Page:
Location: Location not imported yet.Title: Optimization of mass spectrometric parameters in data dependent acquisition for untargeted metabolomics
|ASSRESS, HAILEMARIAM - University Arkansas For Medical Sciences (UAMS)
|FERRUZZI, MARIO - Arkansas Children'S Nutrition Research Center (ACNC)
|LAN, RENNY - Arkansas Children'S Nutrition Research Center (ACNC)
Submitted to: Meeting Abstract
Publication Type: Abstract Only
Publication Acceptance Date: 5/30/2023
Publication Date: N/A
Interpretive Summary: Metabolomics studies the set of metabolites present in a cell, tissue, bio fluid or organism. Mass spectrum of chemical ions is commonly generated using mass spectrometry instrument to help identify unknown metabolites in untargeted metabolomics. The majority of metabolomics datasets from mass spectrometer are generated using the data-dependent acquisition (DDA) technique, during which the instrument looks for the chemicals which are more abundant than others and breaks them down into smaller structures that are known as fragments. The analyzed metabolites can be properly identified by matching the spectra of the chemical and its fragment ions to existing spectral library. Multiple mass spectrometric instrument factors in DDA require the user to define their values. The ability to select which of these factors and value to be used is advantageous for the user, but in the same time also create difficulty in designing a DDA experiment due to the variety of factors and the wide range of possible values for these factors. This calls for the need to optimize the mass spectrometer systems to identify maximum possible number of metabolites using untargeted metabolomics. The impact of various mass spectrometric parameters on the rate of metabolite identification during untargeted metabolomics utilizing DDA was examined in this original work. For each mass spectrometric factor examined, the best experimental results are presented, followed by scientific justifications. The overall number of identified metabolites increased more than 1.5 fold as a result of the optimization. The findings of this work provides useful insights into understanding and optimizing important mass spectrometric factors for untargeted metabolomics.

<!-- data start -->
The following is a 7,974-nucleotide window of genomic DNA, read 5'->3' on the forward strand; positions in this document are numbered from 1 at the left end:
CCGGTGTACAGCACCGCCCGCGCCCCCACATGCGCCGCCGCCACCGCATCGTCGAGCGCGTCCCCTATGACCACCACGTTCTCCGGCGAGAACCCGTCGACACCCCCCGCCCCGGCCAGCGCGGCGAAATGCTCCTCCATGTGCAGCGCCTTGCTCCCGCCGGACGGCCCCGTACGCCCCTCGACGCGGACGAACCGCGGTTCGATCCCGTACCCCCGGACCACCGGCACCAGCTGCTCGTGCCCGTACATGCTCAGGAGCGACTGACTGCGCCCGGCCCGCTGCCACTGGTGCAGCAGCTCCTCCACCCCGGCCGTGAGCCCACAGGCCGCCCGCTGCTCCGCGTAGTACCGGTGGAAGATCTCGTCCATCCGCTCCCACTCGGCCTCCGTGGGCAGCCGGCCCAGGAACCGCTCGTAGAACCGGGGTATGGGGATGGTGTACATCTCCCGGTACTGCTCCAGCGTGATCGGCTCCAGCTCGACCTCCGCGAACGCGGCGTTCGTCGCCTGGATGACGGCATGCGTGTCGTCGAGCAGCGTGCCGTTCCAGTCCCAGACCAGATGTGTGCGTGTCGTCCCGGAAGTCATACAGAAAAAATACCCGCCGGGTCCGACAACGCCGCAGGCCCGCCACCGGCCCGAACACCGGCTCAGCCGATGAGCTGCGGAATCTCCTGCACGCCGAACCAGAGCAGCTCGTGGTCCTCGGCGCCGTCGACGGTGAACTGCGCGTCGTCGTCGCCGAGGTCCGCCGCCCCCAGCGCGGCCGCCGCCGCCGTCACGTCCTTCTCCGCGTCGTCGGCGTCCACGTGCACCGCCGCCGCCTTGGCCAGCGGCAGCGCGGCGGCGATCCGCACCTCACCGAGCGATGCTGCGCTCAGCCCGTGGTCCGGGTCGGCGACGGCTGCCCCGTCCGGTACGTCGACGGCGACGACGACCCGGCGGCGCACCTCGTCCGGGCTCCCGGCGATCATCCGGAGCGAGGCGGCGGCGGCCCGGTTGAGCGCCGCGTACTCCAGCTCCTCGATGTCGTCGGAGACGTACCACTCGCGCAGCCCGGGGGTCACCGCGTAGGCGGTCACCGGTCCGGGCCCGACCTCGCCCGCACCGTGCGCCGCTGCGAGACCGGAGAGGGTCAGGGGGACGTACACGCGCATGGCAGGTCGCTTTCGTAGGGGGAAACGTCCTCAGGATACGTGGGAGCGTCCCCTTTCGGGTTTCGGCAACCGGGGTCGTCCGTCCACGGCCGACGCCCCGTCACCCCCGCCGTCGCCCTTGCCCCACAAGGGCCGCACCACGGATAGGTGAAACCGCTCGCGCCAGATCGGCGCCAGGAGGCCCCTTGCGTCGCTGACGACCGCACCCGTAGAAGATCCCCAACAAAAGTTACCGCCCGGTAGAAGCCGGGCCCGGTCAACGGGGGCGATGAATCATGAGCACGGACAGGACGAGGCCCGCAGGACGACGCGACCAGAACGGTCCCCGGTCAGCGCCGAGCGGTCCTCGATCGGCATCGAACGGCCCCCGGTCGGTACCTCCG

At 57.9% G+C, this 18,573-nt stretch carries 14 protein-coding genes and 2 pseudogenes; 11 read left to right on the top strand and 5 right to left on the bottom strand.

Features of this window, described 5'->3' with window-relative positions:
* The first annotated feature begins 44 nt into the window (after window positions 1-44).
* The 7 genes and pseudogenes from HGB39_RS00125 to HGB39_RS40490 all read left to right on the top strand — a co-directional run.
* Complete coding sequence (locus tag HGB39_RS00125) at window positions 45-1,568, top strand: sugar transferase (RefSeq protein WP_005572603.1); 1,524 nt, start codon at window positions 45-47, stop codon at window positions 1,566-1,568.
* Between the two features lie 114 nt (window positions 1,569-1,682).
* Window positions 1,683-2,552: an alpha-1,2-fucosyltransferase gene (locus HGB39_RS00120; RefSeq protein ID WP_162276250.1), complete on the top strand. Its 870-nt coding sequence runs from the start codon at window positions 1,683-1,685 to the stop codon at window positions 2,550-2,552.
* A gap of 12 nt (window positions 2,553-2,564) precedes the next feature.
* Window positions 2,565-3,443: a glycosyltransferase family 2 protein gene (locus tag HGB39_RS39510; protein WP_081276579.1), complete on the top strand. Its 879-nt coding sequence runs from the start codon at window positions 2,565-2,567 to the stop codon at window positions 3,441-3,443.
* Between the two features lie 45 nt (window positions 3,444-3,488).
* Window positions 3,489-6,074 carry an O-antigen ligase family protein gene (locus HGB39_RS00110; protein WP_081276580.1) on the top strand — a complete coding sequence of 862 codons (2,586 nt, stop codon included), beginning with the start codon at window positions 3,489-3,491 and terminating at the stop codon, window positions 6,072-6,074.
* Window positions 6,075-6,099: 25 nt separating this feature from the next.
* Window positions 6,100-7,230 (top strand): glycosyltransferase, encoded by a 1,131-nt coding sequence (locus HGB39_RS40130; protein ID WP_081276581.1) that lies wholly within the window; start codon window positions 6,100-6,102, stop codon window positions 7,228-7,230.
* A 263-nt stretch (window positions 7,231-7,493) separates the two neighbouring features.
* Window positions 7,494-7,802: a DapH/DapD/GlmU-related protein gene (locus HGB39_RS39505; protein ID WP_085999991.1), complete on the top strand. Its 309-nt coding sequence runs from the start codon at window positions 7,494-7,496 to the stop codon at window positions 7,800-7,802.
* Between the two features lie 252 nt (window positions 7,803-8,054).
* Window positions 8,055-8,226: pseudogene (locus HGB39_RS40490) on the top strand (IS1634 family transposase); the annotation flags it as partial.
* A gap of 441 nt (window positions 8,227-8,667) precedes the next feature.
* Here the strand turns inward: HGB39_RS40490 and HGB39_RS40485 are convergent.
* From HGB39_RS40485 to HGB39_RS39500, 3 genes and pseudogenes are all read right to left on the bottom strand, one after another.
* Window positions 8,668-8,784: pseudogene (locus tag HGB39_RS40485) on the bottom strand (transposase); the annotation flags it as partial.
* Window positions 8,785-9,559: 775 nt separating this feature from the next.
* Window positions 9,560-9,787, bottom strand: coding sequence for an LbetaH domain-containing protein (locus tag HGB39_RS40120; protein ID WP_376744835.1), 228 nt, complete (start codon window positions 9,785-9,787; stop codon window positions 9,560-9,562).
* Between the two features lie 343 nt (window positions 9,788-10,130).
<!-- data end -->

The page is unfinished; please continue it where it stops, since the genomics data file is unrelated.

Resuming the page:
Technical Abstract: Introduction Measured fragment spectra (MS/MS) of chemical ions is commonly generated using tandem mass spectrometry (LC-MS/MS) to help identify compounds in untargeted metabolomics. Data-dependent acquisition (DDA) is of the most commonly employed method for the acquisition of MS/MS spectra. Multiple full scan and MS/MS parameters in a DDA require the user to define their values. The ability to select which of these parameters and value to be used is advantageous for the user, but in the same time also create difficulty in designing a DDA experiment due to the variety of parameters and the wide range of possible values for these parameters. We explored the effect of different MS and MS/MS parameters on the rate of metabolite identification in untargeted metabolomics. Methods NIST SRM 1950 reference human plasma was extracted using 80% methanol. Instrumental analysis was performed on a Vanquish UHPLC coupled to an Orbitrap Exploris 480 mass spectrometer (MS) equipped with heated-electrospray ionization (HESI) probe. Chromatographic separations were performed using Acquity Premier CSH C18 1.7 µm x 2.1 x 100 mm Column. MS operating parameters including resolution, radio frequency (RF) level, intensity threshold, mass isolation width, number of data dependent scans (TopN), dynamic exclusion, maximum injection time (MIT) and automatic gain control (AGC) were optimized using the one factor at a time (OFAT) approach. Optimum value was defined as the value that enabled the highest number of metabolite identification, greatest number of compounds with MS/MS information and improved MS/MS spectral quality. Preliminary Data For untargeted metabolomics to be successful, the LC and MS systems' performance and optimization are essential. Even though this is the case, little attention has been paid to the significance of evaluating and adjusting the MS instrument parameters when in DDA mode for untargeted metabolomics. Additionally, the majority of MS parameter improvements that have been reported in the open literature are either for specific target molecules or are attributed to the discipline of proteomics. NIST SRM 1950 was used in this study to examine the effects of mass spectrometric parameters, including mass resolution, RF lens, signal intensity threshold, number of MS/MS events, cycle time, collision energy, maximum ion injection time (MIT) for full MS and MS/MS, dynamic exclusion, and the automatic gain control (AGC) target value for MS and MS/MS scans on rate of identification. Higher metabolite identification rates were obtained by performing ten data dependent MS/MS scans with a mass isolation window of 2.0 m/z and a minimum signal intensity threshold of 1x105 at a mass resolution of 180,000 for MS and 30,000 for MS/MS, while maintaining the RF lens value at 70%. Furthermore, optimal metabolite identification rates were obtained by combining an AGC target value of 5x106 and MIT of 100 ms for MS and an AGC target value of 1x105 and an MIT of 50 ms for MS/MS scans. A 40-second exclusion duration with a repeat count of one resulted in a higher identification rate than shorter dynamic exclusion durations. Although the overall effect of collision energy on identification rate is minimal, two stepped normalized collision energy provided higher spectral quality than absolute collision energy values. Novel Aspect The findings of this work provides useful insights into understanding and optimizing important mass spectrometric parameters for untargeted metabolomics.